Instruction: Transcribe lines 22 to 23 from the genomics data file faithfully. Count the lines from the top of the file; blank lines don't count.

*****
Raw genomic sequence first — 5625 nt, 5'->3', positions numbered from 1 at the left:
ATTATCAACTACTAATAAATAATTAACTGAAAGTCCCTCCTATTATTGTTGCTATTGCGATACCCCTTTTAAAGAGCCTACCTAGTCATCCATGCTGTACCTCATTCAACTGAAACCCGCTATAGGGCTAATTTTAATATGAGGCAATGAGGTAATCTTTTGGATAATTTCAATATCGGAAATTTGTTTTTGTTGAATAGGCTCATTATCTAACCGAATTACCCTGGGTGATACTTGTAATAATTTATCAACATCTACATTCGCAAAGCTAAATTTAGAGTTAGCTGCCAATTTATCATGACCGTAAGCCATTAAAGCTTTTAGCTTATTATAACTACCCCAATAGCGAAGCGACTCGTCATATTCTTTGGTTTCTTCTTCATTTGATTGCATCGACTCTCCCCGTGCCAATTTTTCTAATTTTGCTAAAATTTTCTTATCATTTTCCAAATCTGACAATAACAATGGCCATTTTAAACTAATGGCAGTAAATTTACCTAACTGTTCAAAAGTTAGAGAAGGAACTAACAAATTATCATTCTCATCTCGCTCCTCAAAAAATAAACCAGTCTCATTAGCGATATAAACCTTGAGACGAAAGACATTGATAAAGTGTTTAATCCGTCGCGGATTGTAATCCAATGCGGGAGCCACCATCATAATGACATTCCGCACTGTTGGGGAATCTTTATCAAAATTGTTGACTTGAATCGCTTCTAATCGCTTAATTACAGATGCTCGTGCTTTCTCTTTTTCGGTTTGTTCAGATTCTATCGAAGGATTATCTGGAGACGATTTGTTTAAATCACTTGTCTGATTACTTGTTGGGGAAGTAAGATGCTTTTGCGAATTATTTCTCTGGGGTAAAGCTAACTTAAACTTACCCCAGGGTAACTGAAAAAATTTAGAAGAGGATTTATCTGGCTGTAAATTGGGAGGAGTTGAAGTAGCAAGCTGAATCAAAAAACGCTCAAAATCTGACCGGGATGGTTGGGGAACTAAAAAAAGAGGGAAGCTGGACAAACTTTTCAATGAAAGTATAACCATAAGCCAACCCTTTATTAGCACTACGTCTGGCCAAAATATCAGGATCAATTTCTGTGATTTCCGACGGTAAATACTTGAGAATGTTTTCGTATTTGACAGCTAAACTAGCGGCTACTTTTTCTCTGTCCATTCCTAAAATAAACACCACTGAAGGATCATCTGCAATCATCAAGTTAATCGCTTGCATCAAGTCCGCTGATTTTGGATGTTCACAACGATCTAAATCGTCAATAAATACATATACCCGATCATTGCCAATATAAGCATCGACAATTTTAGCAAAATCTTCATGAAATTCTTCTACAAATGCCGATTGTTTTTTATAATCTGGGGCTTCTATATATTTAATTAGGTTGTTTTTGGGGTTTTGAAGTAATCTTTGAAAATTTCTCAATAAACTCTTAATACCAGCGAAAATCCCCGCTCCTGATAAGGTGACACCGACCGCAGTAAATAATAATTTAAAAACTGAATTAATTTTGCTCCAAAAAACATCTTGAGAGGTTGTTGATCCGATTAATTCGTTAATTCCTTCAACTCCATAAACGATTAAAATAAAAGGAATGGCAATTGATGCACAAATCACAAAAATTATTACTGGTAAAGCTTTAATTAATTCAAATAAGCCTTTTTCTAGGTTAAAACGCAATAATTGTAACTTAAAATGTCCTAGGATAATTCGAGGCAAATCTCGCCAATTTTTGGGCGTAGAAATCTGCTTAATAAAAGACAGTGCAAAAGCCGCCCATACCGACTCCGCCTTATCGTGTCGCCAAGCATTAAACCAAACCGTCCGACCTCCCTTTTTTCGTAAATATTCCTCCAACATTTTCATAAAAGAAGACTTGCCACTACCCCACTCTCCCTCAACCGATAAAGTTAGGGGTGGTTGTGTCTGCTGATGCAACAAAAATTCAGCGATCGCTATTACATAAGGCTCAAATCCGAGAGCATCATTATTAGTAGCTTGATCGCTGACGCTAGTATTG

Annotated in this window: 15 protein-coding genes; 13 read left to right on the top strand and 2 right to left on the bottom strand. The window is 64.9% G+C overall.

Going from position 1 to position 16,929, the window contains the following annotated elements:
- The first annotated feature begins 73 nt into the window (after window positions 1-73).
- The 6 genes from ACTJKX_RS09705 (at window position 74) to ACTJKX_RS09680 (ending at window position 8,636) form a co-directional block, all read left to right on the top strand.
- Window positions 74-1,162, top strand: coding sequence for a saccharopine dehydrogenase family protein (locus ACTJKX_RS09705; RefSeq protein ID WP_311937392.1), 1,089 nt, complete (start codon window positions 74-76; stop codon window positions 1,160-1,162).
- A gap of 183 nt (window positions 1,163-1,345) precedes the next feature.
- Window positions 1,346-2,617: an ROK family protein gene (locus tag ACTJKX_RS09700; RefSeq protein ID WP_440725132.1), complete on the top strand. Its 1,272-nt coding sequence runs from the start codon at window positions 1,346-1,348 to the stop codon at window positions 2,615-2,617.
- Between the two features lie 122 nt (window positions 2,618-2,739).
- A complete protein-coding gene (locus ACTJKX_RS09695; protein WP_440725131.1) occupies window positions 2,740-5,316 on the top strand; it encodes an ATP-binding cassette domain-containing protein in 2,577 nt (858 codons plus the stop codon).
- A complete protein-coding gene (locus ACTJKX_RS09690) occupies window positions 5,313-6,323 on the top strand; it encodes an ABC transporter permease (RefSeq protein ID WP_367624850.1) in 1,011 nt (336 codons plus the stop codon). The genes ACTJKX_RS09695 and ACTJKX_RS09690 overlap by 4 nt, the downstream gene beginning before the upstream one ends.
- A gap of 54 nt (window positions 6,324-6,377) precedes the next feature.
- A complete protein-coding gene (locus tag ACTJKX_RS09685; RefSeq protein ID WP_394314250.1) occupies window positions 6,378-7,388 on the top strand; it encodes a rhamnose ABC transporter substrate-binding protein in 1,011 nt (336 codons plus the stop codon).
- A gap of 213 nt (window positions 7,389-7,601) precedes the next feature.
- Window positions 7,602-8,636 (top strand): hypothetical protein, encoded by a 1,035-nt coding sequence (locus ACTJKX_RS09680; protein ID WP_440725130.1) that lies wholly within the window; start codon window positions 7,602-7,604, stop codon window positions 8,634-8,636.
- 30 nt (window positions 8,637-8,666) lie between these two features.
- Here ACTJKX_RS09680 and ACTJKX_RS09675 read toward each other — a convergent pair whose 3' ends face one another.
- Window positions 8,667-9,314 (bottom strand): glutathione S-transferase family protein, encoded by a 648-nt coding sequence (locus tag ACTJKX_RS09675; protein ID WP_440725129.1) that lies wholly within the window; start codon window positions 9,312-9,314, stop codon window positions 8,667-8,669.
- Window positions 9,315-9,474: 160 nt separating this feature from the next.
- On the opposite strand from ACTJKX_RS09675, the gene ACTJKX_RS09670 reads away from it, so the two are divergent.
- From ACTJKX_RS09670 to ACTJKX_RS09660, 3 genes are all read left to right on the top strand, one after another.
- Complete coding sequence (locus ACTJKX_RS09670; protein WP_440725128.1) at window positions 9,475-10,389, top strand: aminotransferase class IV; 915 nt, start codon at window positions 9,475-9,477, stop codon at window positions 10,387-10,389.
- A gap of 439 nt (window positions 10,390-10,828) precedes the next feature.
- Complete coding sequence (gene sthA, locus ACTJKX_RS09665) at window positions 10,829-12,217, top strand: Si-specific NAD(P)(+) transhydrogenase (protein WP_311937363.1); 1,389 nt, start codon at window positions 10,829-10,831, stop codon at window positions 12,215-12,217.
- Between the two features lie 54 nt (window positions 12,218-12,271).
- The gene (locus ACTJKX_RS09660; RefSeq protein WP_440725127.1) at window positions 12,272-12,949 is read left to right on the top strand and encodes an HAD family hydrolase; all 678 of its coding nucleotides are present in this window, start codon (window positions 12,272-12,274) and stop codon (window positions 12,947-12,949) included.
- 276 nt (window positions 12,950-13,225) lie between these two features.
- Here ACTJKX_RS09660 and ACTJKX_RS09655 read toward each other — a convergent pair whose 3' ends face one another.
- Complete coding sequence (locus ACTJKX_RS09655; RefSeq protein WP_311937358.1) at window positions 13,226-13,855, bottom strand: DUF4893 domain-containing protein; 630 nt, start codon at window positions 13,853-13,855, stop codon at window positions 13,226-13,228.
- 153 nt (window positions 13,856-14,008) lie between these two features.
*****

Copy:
- From ACTJKX_RS09670 to ACTJKX_RS09660, 3 genes are all read left to right on the top strand, one after another.
- Complete coding sequence (locus ACTJKX_RS09670; protein WP_440725128.1) at window positions 9,475-10,389, top strand: aminotransferase class IV; 915 nt, start codon at window positions 9,475-9,477, stop codon at window positions 10,387-10,389.